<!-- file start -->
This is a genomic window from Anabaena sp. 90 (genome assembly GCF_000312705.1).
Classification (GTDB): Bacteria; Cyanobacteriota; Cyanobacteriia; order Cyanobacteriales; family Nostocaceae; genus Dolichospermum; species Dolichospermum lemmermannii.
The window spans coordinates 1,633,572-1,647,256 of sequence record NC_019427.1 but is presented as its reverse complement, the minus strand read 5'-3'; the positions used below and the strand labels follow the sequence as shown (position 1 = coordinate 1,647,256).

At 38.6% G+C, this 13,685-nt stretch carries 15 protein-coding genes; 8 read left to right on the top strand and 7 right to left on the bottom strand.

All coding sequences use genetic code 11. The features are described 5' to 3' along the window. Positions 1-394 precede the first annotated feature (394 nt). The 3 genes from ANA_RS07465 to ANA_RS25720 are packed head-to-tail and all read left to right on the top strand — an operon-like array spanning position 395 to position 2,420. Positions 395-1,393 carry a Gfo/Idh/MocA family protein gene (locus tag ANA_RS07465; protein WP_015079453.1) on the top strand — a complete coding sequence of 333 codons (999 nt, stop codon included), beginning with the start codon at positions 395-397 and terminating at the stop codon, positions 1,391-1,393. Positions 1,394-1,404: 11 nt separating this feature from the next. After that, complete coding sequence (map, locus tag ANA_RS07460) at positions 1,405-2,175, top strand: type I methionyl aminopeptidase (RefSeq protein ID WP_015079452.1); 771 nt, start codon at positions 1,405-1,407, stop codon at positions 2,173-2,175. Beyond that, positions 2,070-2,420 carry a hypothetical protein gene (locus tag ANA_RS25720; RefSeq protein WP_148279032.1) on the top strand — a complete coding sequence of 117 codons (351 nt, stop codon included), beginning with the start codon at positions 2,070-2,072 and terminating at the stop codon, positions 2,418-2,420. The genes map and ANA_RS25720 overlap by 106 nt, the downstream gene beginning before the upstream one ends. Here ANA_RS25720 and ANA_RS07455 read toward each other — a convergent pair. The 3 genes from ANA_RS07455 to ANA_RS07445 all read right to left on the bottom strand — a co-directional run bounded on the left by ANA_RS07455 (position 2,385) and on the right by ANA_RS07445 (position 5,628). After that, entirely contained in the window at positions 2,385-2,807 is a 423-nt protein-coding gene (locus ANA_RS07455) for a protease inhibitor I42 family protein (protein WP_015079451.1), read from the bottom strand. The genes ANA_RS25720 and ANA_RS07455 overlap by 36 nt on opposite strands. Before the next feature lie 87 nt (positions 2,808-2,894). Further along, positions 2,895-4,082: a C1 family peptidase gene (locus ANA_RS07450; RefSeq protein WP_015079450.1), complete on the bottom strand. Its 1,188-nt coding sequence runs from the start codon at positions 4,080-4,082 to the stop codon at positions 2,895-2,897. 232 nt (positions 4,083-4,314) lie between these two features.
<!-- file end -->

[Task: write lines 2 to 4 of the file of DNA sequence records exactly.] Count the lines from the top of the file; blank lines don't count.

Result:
Classification (GTDB): Bacteria; Cyanobacteriota; Cyanobacteriia; order Cyanobacteriales; family Nostocaceae; genus Dolichospermum; species Dolichospermum lemmermannii.
The window spans coordinates 1,633,572-1,647,256 of sequence record NC_019427.1 but is presented as its reverse complement, the minus strand read 5'-3'; the positions used below and the strand labels follow the sequence as shown (position 1 = coordinate 1,647,256).

At 38.6% G+C, this 13,685-nt stretch carries 15 protein-coding genes; 8 read left to right on the top strand and 7 right to left on the bottom strand.